On a race car that results in a more stable car under braking and trail braking.
However the bolts are too long and short threaded so the spacers need to be placed under the cross member or shorted bolts used.

This was covered several years back....
Thanks, Richard! Good to know they're different between the GTV6 and the Milano. That raises another question though: my GTV6 is an '86 with the later floor pan, more like a Milano's - do I need the same spacers as the earlier GTV6 s or ones like a Milano?

Also, is there any detriment on a road car to not using the spacers? I would imagine something would have to be done at the front end of the car to compensate so that the drive shaft is aligned, but I'm just guessing.
 

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Use same thickness spacers on all 6 bolts between crossmember and body.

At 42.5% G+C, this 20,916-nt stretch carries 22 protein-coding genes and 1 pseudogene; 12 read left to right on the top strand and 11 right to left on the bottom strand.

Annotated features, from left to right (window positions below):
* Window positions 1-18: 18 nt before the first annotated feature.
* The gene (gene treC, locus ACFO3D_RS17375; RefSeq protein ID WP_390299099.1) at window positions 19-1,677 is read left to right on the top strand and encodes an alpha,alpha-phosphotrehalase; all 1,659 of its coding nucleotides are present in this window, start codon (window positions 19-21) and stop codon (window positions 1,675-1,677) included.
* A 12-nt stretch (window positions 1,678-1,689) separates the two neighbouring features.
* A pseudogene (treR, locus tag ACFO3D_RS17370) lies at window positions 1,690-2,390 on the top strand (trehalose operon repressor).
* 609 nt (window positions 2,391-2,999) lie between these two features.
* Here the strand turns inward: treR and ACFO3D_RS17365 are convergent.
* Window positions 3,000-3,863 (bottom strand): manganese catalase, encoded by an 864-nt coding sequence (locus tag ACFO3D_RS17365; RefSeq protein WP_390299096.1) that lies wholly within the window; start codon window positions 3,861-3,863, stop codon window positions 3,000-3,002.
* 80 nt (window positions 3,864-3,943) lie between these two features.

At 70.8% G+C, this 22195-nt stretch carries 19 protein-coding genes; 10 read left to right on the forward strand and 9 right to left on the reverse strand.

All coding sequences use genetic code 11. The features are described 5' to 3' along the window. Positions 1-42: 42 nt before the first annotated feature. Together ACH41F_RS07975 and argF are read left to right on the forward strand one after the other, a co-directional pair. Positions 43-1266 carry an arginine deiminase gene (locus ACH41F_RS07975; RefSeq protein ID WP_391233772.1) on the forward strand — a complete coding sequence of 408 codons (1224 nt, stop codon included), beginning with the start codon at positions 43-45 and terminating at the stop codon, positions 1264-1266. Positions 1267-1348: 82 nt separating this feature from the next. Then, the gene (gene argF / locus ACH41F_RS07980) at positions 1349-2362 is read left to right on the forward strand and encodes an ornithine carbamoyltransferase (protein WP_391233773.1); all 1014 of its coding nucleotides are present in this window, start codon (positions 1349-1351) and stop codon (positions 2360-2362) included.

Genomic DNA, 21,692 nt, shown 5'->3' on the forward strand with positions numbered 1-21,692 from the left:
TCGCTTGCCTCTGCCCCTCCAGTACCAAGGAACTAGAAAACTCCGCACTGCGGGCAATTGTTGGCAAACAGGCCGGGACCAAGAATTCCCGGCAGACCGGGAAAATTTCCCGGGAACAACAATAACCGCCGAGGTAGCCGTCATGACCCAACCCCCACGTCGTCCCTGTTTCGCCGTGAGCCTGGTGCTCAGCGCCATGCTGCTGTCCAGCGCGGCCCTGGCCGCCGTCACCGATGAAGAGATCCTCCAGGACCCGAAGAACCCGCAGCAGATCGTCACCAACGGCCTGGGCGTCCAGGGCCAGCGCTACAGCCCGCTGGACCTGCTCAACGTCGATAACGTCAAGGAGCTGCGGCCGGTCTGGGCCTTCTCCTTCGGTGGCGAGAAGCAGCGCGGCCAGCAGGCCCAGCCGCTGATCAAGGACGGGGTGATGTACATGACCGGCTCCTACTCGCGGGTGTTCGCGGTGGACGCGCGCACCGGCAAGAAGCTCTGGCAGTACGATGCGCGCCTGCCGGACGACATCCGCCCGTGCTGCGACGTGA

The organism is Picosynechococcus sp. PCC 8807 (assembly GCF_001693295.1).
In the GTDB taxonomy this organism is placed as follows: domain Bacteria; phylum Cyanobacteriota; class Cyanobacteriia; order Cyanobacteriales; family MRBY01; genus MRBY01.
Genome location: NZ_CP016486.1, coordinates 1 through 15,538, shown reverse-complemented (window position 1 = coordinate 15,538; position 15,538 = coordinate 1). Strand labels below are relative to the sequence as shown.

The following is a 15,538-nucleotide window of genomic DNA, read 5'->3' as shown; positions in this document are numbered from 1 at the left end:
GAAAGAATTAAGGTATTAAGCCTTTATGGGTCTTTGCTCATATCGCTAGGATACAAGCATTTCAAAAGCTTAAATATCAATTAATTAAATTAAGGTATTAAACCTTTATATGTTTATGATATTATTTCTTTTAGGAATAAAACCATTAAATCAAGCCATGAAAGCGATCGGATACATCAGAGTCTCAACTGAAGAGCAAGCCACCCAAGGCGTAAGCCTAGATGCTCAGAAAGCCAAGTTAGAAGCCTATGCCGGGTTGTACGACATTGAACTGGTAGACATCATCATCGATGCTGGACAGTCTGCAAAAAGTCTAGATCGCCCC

If you have late style transaxle mounts with the additional plate, you need the Milano type (thickest) spacers regardless of year GTV6.

Removing the spacers puts the rear flex disc/ Giubo that much closer in to the ceiling of the propeller shaft tunnel and it can contact the body during high acceleration events. I tried this "mod" on a couple of street cars for a while and only found additional stress cracks in the donut from increased flex, and Giubo to propshaft tunnel contact which actually broke a brand new Giubo steel cage. I went back to stock. This was with new transaxle mounts and a properly adjusted "snubber." Adjusting the snubber to contact the nose of the clutch housing at all times increases vibration transmission noticeably. I went back to stock on the street cars.
Original bolts are tapered at the end to allow easier installation. Buying shorter bolts, and tapering the ends on a lathe is the way I did this on the race car which has SOLID mounts and no transaxle rise/dive to speak of, but the flex discs seem to be less aligned based on a measurement.

If you want to play with spacing, buying some washers and stacking/taping them together is a simple and effective way to do it. I've also used chassis shims shaped like horseshoes to allow adjustment without removing the bolts completely.

Good luck. Your mileage may vary.